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Scenes from the hīkoi to parliament, including Tāme Iti issuing a challenge to politicians, May 5, 2004 (Photos: Getty Images)
Scenes from the hīkoi to parliament, including Tāme Iti issuing a challenge to politicians, May 5, 2004 (Photos: Getty Images)

ĀteaMay 2, 2024

A new generation of activism: Marking 20 years since the foreshore and seabed hīkoi

Scenes from the hīkoi to parliament, including Tāme Iti issuing a challenge to politicians, May 5, 2004 (Photos: Getty Images)
Scenes from the hīkoi to parliament, including Tāme Iti issuing a challenge to politicians, May 5, 2004 (Photos: Getty Images)

Two decades ago this week, a controversial law that attempted to define ownership of the foreshore and seabed prompted a formidable display of outrage and kōtahitanga as 15,000 marched to parliament. Jamie Tahana looks back.

‘Hīkoi, hīkoi,” they chanted by the thousands as the biggest Māori march in a generation wound its way through the narrow streets of the capital 20 years ago this week. “Hīkoi ki pāremata” and “Two, four, six, eight, don’t you bloody legislate” echoed among the high rises of Lambton Quay. Elders and tamariki from iwi, hapū and whānau across the land were there, braving a bitingly cold storm, led by kākahu-wearing, taiaha-wielding warriors and a giant banner, “Māori Seabed, For Shore!” At least 15,000, by official counts, swelled onto the lawn of parliament, Wellington awash with the black, white and red of tino rangatiratanga.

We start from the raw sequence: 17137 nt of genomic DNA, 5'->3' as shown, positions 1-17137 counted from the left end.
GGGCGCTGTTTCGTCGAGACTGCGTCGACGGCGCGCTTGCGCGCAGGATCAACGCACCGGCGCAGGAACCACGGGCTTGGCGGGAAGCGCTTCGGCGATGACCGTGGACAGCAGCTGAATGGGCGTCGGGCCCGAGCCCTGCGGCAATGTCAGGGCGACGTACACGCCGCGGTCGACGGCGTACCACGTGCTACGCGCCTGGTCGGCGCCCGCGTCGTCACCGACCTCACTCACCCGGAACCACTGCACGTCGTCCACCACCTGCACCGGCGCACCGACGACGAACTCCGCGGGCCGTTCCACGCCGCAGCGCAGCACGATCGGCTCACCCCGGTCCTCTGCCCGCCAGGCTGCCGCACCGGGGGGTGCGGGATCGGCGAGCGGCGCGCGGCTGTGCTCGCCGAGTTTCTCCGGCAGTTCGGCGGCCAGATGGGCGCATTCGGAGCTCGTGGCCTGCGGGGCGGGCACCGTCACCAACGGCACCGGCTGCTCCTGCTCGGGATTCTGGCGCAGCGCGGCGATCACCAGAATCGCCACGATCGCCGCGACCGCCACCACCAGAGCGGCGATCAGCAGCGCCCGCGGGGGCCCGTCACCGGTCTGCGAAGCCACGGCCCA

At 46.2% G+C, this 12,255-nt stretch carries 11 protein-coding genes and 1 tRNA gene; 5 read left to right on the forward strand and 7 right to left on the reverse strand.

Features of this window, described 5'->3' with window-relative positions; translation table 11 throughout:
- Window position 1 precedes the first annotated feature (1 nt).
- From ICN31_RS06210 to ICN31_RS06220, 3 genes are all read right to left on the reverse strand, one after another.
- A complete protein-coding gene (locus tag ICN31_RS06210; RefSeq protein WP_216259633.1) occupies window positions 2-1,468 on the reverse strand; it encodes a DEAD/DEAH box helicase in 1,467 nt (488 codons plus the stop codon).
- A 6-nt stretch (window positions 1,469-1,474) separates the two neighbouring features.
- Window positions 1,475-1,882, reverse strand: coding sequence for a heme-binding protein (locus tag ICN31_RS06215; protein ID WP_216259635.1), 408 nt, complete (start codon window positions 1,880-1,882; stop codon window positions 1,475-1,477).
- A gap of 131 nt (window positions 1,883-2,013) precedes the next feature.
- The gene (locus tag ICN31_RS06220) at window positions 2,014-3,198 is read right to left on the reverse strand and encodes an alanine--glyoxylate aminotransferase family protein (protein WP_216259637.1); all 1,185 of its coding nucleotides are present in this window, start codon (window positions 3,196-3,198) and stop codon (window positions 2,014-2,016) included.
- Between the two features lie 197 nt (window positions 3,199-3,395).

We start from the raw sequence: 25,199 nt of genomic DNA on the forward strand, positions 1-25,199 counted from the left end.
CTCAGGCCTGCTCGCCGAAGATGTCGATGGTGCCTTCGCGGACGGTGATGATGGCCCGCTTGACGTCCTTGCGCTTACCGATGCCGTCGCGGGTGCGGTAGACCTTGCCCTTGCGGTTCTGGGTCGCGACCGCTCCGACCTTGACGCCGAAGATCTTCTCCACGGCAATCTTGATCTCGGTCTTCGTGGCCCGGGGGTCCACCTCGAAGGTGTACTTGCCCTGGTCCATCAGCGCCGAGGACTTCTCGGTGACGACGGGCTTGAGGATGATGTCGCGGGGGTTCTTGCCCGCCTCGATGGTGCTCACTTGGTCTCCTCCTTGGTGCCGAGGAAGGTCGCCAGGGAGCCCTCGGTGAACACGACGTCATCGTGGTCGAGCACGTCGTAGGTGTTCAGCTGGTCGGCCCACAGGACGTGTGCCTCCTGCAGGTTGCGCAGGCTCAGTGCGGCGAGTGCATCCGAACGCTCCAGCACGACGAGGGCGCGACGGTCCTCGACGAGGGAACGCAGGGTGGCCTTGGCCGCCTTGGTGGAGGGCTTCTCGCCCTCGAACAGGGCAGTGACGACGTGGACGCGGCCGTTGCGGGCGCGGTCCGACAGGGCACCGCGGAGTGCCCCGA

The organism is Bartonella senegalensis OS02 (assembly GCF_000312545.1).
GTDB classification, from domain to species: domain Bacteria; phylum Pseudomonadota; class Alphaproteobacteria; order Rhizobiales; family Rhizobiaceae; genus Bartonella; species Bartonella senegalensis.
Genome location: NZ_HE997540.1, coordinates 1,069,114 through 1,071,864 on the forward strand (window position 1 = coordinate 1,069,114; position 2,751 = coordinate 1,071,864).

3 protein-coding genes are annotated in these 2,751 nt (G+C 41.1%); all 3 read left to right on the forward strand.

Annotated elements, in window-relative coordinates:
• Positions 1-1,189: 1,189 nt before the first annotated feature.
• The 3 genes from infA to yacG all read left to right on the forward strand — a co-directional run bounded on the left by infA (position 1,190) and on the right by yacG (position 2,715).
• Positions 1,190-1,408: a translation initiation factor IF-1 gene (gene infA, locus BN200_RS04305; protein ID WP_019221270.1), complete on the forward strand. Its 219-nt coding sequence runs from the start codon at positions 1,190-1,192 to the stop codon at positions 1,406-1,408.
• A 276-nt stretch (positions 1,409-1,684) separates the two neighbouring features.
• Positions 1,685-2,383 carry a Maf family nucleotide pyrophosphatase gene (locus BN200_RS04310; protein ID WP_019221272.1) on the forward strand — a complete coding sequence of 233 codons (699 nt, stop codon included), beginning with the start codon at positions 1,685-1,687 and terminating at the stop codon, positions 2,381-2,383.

The hīkoi’s arrival at parliament, and its movement through cities and towns across the country – including over the Auckland Harbour Bridge – was a formidable display of outrage and kōtahitanga that would give rise to a new political party, but also come to define a new generation of Māori activism. “It was pretty cool to get amongst it,” recalled Tanira Fisher-Marama, who was seven at the time. “It was cool to see so many people with all their signs, flags and banners.”